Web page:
To rotate the conventional furnace, a pair of guide rings and a gear ring are welded in spaced relation to the outer cylindrical surface of the furnace. As the furnace has a substantial diameter, generally in the range of 8 to 10 ft., it is very difficult to precisely position the guide rings and drive ring on the outer surface of the furnace with the result that a certain amount of eccentricity inherently results. The eccentricity produces a substantial load on the bearings and also increases the energy requirement for rotating the furnace.

As a further disadvantage, the guide rings and gear ring, which are welded to the outer metal shell of the furnace, tend to restrict the thermal expansion of the shell during the heating process. As expansion of certain areas of the metal shell is restricted, the refractory lining in these areas tends to crack and deteriorate, thereby resulting in serious maintenance problems.

SUMMARY OF THE INVENTION

The invention is directed to an improved rotary furnace for recovering metals, and has particular use as a salt-aluminum melting furnace. In accordance with the invention, the furnace includes an outer cylindrical open-ended drum which is mounted for rotation about its axis. Located within the drum is a tapered, refractory lined, kiln, and the kiln is spaced inwardly of the drum to provide an annular chamber therebetween.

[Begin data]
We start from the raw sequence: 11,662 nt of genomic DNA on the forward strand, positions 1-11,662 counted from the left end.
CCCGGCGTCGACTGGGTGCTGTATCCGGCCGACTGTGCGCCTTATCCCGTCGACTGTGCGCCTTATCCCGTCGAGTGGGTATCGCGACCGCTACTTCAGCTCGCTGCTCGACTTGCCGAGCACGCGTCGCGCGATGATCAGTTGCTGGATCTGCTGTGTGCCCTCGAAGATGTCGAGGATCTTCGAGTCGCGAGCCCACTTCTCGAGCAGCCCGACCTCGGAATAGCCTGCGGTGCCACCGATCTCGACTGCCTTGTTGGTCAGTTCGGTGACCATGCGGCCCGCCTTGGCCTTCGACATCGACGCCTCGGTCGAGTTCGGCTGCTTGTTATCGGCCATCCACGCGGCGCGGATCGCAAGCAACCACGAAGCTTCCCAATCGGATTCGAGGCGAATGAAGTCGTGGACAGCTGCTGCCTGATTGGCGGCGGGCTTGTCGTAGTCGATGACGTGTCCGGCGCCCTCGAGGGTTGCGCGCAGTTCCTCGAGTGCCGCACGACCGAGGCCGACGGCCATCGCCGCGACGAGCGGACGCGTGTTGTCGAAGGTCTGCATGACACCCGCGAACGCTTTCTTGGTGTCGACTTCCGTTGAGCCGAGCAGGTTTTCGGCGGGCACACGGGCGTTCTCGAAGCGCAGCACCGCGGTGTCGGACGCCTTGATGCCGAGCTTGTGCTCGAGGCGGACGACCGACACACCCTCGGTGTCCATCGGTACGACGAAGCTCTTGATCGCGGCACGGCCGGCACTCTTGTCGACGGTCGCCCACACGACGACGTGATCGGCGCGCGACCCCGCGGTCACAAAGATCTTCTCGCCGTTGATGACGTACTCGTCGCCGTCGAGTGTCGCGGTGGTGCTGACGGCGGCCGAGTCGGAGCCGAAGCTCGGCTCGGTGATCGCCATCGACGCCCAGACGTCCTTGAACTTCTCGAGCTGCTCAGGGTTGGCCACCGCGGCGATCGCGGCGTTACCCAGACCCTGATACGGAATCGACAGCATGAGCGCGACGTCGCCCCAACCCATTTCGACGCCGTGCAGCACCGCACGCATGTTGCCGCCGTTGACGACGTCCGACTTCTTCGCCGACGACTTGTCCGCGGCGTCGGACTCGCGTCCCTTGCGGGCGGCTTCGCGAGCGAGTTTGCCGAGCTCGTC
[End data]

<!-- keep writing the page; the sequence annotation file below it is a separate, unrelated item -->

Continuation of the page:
The outer drum and attached kiln are rotated by a roller chain which is secured to the outer surface of the drum and is engaged by a drive spocket. The drum is guided in rotation by a pair of guide rings that are welded to outer surface of the drum and ride on rollers that are supported by the foundation.

In use of the furnace, the salt is introduced into the small diameter end of the kiln through a charging opening and a conventional gas or oil fired burner is utilized to heat the salt to the molten state. The aluminum dross and skimmings are then fed into the kiln and melted, with the molten aluminum forming a stratified layer beneath the molten salt. The large diameter end of the kiln is provided with discharge openings through which the molten aluminum and salt can be individually withdrawn.

As the guide rings and drive ring are located on the outer surface of the drum and not attached directly to the kiln or furnace, the rings can be precisely machined to provide concentricity for the drum and the subsequently attached kiln. The improved concentricity of the unit reduces bearing loads and correspondingly reduces bearing maintenance.